- 5:00 am – mom wake up & morning devotions
- 5:30 am – get ready for the day. The children usually wake up on their own between now & 6
- 6:00 am – begin making breakfast for the family, eat together, and cleanup
- 7:00 am – kids get dressed, make beds, short chore time, and we usually take care of homestead chores here too – feed & water animals, gardening, etc. Sometimes we will take a short nature walk during this time too.
- 9:00 am – morning time – devotions & prayers, and then we rotate through bible reading, catechism, poetry, literature, music study, picture study, and the arts
- 10:00 am – short break for snacks, start laundry, and short cleaning task for mom
- 10:30 am – we begin lessons and subject areas broken down by grade level – language arts, math lessons, social studies, science, health, and nature study. The older children are able to work independently so that I can focus on the young children. Sometimes we are able to be finished with lessons by 12:30 pm when we break for lunch.
- 12:30 – lunch & cleanup, free time, dinner prep
- 2:00 pm – wrap up any unfinished work, music lessons & practice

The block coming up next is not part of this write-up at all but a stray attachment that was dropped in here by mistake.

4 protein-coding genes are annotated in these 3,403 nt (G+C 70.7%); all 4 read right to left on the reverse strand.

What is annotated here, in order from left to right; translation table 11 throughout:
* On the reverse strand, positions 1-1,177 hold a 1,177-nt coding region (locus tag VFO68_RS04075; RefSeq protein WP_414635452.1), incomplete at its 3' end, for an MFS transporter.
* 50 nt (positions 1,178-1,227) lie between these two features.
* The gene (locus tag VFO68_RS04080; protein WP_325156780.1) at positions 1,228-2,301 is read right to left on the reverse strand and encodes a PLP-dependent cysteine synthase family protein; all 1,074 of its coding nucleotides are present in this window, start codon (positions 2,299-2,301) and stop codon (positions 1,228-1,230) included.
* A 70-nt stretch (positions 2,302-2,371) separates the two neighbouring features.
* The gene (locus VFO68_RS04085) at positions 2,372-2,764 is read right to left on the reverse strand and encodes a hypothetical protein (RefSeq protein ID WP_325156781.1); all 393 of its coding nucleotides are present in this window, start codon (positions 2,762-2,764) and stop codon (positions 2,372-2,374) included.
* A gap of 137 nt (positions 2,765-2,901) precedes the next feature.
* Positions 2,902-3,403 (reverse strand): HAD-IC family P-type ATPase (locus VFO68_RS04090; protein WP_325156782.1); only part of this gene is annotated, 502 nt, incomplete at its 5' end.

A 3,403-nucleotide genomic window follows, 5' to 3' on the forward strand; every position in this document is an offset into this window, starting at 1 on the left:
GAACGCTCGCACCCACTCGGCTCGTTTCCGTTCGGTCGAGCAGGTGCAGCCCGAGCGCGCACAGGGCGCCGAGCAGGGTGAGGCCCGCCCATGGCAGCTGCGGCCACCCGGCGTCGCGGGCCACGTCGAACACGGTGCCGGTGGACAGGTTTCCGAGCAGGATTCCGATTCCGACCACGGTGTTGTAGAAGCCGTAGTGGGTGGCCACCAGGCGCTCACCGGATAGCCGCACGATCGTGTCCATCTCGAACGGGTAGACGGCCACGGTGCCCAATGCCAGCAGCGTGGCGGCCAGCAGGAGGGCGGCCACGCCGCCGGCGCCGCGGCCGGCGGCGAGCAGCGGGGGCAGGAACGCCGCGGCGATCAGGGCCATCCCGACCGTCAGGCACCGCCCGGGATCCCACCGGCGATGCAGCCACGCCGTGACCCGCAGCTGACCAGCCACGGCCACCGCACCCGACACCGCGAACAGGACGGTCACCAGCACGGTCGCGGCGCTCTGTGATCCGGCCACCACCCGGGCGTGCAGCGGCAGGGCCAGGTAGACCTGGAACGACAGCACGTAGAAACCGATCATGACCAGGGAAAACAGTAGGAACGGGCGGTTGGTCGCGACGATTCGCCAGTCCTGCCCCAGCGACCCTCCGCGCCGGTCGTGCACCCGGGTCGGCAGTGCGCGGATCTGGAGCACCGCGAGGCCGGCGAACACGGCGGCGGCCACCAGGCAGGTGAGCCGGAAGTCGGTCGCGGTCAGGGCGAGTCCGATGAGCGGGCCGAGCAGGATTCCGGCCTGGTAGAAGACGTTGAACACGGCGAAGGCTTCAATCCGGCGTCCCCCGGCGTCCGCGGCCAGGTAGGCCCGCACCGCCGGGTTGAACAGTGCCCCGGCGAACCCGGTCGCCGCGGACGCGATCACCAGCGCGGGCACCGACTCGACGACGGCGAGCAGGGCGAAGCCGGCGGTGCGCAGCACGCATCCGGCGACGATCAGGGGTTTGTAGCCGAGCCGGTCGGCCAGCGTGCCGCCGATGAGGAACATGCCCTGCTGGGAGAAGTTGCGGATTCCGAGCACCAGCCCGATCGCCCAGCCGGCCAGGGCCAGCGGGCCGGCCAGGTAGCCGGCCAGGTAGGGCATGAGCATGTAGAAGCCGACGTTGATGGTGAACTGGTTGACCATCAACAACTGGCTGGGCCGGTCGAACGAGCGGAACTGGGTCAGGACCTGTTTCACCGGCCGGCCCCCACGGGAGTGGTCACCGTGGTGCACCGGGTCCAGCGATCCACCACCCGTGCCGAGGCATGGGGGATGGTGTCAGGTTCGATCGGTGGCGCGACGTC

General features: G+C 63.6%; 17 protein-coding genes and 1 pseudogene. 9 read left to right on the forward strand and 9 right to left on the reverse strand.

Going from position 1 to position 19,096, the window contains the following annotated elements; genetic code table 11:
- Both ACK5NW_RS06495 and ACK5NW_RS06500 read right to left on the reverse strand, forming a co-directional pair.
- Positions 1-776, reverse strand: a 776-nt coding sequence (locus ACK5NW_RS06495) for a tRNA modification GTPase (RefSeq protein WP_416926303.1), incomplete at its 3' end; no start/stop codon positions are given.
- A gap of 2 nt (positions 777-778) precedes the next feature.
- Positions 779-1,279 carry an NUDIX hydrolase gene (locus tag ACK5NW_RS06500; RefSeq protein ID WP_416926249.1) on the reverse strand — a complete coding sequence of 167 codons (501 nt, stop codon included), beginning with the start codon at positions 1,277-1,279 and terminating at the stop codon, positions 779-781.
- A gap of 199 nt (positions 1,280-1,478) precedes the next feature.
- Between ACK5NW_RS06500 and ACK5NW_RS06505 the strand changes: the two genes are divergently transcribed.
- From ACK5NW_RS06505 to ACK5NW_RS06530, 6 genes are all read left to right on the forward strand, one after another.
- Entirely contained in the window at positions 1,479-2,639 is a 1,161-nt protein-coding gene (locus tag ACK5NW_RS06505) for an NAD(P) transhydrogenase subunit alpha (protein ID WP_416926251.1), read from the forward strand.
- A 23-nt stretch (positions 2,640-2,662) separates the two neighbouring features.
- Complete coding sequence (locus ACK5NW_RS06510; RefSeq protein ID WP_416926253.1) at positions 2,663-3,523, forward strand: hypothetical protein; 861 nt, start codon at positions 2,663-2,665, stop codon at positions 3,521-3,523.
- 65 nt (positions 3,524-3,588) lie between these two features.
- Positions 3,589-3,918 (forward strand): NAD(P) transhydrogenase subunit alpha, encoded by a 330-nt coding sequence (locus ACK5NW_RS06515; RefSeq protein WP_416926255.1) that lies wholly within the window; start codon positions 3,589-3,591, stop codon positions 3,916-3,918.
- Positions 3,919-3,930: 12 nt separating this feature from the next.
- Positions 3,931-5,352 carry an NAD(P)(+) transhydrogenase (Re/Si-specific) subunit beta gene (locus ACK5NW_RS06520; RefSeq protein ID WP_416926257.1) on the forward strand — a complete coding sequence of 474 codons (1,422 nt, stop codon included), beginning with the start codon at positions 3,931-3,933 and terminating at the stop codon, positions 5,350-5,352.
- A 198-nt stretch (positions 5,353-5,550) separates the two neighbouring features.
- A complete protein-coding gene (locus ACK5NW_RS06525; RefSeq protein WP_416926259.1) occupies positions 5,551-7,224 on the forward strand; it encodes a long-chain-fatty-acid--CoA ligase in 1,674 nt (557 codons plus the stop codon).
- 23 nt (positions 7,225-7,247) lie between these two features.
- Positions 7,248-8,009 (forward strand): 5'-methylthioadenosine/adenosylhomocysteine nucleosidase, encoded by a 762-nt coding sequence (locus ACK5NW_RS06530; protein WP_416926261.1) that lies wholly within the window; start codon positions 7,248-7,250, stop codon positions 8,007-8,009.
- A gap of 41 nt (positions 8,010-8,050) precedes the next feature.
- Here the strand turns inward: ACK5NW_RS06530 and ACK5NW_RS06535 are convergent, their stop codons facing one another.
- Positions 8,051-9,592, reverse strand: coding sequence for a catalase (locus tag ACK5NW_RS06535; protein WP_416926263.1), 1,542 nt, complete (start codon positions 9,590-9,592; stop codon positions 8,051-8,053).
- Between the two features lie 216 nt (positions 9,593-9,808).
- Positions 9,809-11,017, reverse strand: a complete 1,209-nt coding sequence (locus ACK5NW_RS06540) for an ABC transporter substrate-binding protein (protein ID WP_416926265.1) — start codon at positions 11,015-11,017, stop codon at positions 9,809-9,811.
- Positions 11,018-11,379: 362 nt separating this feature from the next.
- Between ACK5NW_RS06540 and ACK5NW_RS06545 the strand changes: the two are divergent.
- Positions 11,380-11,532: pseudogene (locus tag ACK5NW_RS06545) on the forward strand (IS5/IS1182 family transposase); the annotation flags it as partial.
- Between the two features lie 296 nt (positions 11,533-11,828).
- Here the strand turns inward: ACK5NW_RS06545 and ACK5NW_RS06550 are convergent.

I really try hard to keep a balanced routine and simple homeschool schedule in our homeschool year plans.
Remember you’re in control
Regardless of what type of schedule or routine you establish, remember that you are the boss, not the schedule, not the routine.
If at any time, you realize that the schedule or routine is not serving you anymore, then you have the power to change it. Don’t force a schedule or routine that is stressing your family out and taking away from the learning experience.
Establishing a schedule or routine is essential to homeschool management. However, the schedule or the routine is there to serve you, not the other way around.
With a little bit of homeschool planning, you can determine your routines. And how much time each task takes.
By evaluating your tasks, timing, and prioritizing what’s important, you can create an educational model that suits your individual family and your individual time needs.